By Leonard Okello
The cooperative movement dates as far back as 1844 when the Rochdale pioneers formed a cooperative society to improve their livelihoods and protect their interests, in the face of meagre wages vis-à-vis a high cost of living. In Uganda, the establishment of Kanakulya Cooperative Society Ltd, in Mityana in 1913 launched cooperatives, in a quest for better earnings from coffee and cotton trade. Therefore, the ideology of cooperatives is people voluntarily coming together to achieve a common goal through combined effort.
Autonomy is one of the 7 Principles of Cooperatives adopted by the International Cooperative Alliance in 1995. These are: Voluntary and Open Membership; Democratic Member Control; Member’s Economic Participation; Autonomy and Independence; Education, Training and Information; Cooperation among Cooperatives; and Concern for Community. Cooperatives are private businesses, which operate on values of self-help, personal and collective responsibility.
Previous experience has proven that cooperatives thrive when guaranteed autonomy. During the formative years, when the colonial government imposed the 1946 Ordinance, cooperatives declined to register for fear of losing their autonomy. However, in 1952, when Governor Andrew Cohen introduced liberal amendments to the 1946 Ordinance, cooperatives blossomed. Cooperatives soared in trade, handling 61% of cotton, 40% of Robusta coffee and 90% Arabica. Between 1951 and 1960, the tonnage of coffee and cotton production increased by more than 400% from 14,302 tonnes in 1951 to 98,308 tonnes by 1960. By 1970, cooperatives were the engine for economic development, employing two and a half times the entire civil service of Uganda.
These successes were cut short when in the 1970 Cooperative Societies Act, government retained powers to appoint secretary managers many who neither shared the ideology nor accounted to the cooperatives. In 1971, political turmoil set in, ravaging cooperatives so much that they could not withstand the challenges of economic liberalization of the 1990s, they succumbed.
In 1991, a law was enacted, the Cooperative Societies Act Cap 112, removing the powers in the 1970 Act that gave the Minister powers to appoint cooperative managers. This Act is undergoing amendment through the Cooperative Societies (Amendment) Bill, 2014. However, this new Bill contains some clauses, likely to undermine the growth of cooperatives. Notably, the award of significant powers to the Registrar of Cooperatives in the Ministry of Trade, Industry and Cooperatives (MTIC), similar to the case of the 1970 Cooperative Societies Act which robbed cooperatives of their autonomy.
Moreover, Section 4.b(2), of this bill does not specify the Apex Body for cooperatives. Uganda Cooperative Alliance (UCA), is the Apex as provided for in the current Act Cap 112. It is imperative that this specification is maintained, to avert the risk of many apex bodies emerging thereafter, with a potential for rivalries, confusion and anarchy amongst cooperatives societies.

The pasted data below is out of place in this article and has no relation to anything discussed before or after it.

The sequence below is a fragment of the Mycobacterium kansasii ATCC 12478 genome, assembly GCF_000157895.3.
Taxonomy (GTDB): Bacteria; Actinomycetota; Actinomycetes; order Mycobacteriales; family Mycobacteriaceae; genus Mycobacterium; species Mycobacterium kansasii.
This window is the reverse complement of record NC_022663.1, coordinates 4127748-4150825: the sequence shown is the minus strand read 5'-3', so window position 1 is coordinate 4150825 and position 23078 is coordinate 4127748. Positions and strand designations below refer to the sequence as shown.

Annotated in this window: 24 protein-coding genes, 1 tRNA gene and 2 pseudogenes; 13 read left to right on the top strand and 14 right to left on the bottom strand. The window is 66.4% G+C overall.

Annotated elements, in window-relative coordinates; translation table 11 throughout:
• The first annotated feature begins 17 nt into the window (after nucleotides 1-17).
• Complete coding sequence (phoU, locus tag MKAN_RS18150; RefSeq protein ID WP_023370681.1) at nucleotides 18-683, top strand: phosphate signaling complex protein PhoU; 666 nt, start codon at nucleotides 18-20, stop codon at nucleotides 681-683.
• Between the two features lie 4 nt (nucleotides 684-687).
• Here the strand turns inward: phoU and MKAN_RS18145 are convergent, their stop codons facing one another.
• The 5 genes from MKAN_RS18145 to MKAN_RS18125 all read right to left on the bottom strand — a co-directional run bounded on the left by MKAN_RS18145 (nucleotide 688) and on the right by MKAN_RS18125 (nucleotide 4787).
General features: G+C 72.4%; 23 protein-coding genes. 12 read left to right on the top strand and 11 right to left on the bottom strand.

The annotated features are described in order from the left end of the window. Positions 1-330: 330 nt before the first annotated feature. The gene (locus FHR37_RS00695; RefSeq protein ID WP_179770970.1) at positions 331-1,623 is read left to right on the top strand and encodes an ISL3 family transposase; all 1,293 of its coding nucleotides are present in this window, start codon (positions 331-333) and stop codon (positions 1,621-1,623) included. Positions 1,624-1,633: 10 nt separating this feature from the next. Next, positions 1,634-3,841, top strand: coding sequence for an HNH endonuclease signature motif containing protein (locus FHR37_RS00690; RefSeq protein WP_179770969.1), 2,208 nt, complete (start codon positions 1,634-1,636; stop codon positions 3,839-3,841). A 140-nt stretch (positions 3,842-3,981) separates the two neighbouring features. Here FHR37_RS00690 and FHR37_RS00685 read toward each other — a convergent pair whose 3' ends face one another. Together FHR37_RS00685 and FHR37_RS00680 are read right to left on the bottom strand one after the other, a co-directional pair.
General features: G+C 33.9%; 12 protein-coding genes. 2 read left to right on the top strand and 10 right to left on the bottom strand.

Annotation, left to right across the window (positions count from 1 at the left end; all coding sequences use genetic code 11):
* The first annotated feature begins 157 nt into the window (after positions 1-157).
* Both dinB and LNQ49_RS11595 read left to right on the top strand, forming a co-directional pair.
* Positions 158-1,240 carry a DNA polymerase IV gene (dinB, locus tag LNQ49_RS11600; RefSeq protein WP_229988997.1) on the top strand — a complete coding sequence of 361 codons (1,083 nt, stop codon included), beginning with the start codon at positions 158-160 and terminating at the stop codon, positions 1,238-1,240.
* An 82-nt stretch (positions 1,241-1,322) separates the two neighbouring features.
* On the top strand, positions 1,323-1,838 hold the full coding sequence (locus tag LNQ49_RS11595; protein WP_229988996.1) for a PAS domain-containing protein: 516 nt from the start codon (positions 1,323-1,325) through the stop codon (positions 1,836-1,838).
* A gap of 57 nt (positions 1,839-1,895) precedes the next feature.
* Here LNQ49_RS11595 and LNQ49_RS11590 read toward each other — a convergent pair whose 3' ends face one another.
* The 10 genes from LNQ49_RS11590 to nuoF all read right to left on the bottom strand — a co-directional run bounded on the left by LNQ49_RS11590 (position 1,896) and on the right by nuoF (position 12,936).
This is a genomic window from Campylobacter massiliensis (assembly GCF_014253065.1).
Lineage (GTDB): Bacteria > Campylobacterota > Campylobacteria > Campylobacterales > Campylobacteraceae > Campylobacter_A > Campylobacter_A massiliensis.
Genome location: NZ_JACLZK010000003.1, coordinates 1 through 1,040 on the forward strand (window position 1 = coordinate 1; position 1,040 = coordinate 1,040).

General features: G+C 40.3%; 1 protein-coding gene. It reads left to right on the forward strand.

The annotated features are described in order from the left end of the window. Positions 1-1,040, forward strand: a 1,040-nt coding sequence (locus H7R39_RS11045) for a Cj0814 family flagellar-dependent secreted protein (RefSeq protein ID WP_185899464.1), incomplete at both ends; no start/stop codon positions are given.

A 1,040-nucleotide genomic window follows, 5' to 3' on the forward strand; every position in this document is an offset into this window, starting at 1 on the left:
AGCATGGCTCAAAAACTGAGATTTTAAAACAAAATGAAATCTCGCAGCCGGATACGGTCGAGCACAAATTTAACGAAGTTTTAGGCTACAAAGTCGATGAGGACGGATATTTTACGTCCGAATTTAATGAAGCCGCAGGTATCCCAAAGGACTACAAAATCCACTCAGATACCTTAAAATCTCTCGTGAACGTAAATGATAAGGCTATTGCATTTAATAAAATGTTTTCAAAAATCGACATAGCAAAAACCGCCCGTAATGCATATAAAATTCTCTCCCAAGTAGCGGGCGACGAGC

Section 22 gives the Registrar the authorization to perform audits, contravening provisions of the Accountants Act Cap 266, which stipulate that an auditor must be a Certified Public Accountant registered with the Institute of Accountants. We think that the status quo in the 1991 Act should be maintained, where auditors who are shortlisted by the Registrar and appointed by the Annual General Meeting of a cooperative society.
The Bill entirely mandates the Registrar the role of cooperative education, without first addressing the failure to effectively implement the existing Cooperative Education Fund. We think, the education fund should be maintained, with a provision for all cooperatives to remit 50% of their contribution to an education fund pool at UCA. UCA, in collaboration with the MTIC, would organize well-structured regular trainings for members and this would require the return of all cooperatives colleges to the direct supervision of MTIC.
There are also a number of sections in the Bill which are best left in the regulations for administrative functionality rather than in the Act including section 18 A and 18 B.
The Bill is silent on the urgent need to strengthen the cooperative department capacity to better coordinate and stimulate the growth of cooperatives. This could include a well-organized, resourced, and functional institutional arrangement like a Cooperative Development Authority, with clarity of mission and action plan.
Government could consider stimulus packages like, subsidies on inputs, tax holidays for the first five years, a leadership coaching, mentoring, monitoring support and reviving the Cooperative Bank, rather than the current monetary handouts that often causes fights and confusion among cooperative members.
We look forward to an opportunity to present our case to the Parliamentary Committee on Trade, Industry and Cooperatives before the law is debated in plenary.
The writer is the Chief Executive Officer, The Uhuru Institute for Social Development, a social business supporting cooperatives in Uganda and an active member of Nafasi Multi-Purpose Cooperative Society Ltd.
Nyambura is a senior journalist based in Kampala